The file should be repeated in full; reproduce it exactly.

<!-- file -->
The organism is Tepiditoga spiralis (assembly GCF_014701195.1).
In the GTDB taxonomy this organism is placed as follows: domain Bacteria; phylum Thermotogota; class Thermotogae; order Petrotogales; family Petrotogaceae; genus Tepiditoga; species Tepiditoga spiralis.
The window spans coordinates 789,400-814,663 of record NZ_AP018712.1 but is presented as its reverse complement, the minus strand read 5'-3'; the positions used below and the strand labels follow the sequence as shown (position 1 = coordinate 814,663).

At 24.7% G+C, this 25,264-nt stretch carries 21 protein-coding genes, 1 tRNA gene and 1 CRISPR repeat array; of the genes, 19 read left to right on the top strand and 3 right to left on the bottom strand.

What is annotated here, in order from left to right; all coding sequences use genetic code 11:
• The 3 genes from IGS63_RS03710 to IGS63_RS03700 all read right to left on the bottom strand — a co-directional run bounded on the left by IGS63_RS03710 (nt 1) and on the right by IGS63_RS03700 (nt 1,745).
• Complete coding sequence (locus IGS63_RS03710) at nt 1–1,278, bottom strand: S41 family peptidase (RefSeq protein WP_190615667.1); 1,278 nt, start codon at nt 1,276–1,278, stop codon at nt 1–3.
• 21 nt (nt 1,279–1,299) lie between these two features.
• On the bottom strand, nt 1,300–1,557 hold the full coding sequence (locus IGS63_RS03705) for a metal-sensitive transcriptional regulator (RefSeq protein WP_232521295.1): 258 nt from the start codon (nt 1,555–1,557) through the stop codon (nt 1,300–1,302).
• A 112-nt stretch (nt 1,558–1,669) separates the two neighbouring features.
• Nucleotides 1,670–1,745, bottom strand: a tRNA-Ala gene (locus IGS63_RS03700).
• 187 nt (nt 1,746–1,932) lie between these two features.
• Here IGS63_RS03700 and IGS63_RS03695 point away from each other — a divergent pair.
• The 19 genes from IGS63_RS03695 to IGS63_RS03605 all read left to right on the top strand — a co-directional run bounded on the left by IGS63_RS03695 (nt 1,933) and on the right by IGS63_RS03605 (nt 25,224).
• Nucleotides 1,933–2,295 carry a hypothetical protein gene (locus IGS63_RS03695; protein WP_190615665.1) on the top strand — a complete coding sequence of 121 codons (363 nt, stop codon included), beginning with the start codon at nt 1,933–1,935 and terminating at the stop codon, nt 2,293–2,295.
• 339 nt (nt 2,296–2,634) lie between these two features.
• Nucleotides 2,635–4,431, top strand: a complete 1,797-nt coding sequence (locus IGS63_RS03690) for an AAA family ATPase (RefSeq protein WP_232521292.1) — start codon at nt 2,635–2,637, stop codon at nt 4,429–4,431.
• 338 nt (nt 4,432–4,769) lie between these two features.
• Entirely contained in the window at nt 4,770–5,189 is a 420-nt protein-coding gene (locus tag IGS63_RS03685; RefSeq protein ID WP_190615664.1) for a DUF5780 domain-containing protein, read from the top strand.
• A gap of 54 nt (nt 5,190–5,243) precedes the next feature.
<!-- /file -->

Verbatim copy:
The organism is Tepiditoga spiralis (assembly GCF_014701195.1).
In the GTDB taxonomy this organism is placed as follows: domain Bacteria; phylum Thermotogota; class Thermotogae; order Petrotogales; family Petrotogaceae; genus Tepiditoga; species Tepiditoga spiralis.
The window spans coordinates 789,400-814,663 of record NZ_AP018712.1 but is presented as its reverse complement, the minus strand read 5'-3'; the positions used below and the strand labels follow the sequence as shown (position 1 = coordinate 814,663).

At 24.7% G+C, this 25,264-nt stretch carries 21 protein-coding genes, 1 tRNA gene and 1 CRISPR repeat array; of the genes, 19 read left to right on the top strand and 3 right to left on the bottom strand.

What is annotated here, in order from left to right; all coding sequences use genetic code 11:
• The 3 genes from IGS63_RS03710 to IGS63_RS03700 all read right to left on the bottom strand — a co-directional run bounded on the left by IGS63_RS03710 (nt 1) and on the right by IGS63_RS03700 (nt 1,745).
• Complete coding sequence (locus IGS63_RS03710) at nt 1–1,278, bottom strand: S41 family peptidase (RefSeq protein WP_190615667.1); 1,278 nt, start codon at nt 1,276–1,278, stop codon at nt 1–3.
• 21 nt (nt 1,279–1,299) lie between these two features.
• On the bottom strand, nt 1,300–1,557 hold the full coding sequence (locus IGS63_RS03705) for a metal-sensitive transcriptional regulator (RefSeq protein WP_232521295.1): 258 nt from the start codon (nt 1,555–1,557) through the stop codon (nt 1,300–1,302).
• A 112-nt stretch (nt 1,558–1,669) separates the two neighbouring features.
• Nucleotides 1,670–1,745, bottom strand: a tRNA-Ala gene (locus IGS63_RS03700).
• 187 nt (nt 1,746–1,932) lie between these two features.
• Here IGS63_RS03700 and IGS63_RS03695 point away from each other — a divergent pair.
• The 19 genes from IGS63_RS03695 to IGS63_RS03605 all read left to right on the top strand — a co-directional run bounded on the left by IGS63_RS03695 (nt 1,933) and on the right by IGS63_RS03605 (nt 25,224).
• Nucleotides 1,933–2,295 carry a hypothetical protein gene (locus IGS63_RS03695; protein WP_190615665.1) on the top strand — a complete coding sequence of 121 codons (363 nt, stop codon included), beginning with the start codon at nt 1,933–1,935 and terminating at the stop codon, nt 2,293–2,295.
• 339 nt (nt 2,296–2,634) lie between these two features.
• Nucleotides 2,635–4,431, top strand: a complete 1,797-nt coding sequence (locus IGS63_RS03690) for an AAA family ATPase (RefSeq protein WP_232521292.1) — start codon at nt 2,635–2,637, stop codon at nt 4,429–4,431.
• 338 nt (nt 4,432–4,769) lie between these two features.
• Entirely contained in the window at nt 4,770–5,189 is a 420-nt protein-coding gene (locus tag IGS63_RS03685; RefSeq protein ID WP_190615664.1) for a DUF5780 domain-containing protein, read from the top strand.
• A gap of 54 nt (nt 5,190–5,243) precedes the next feature.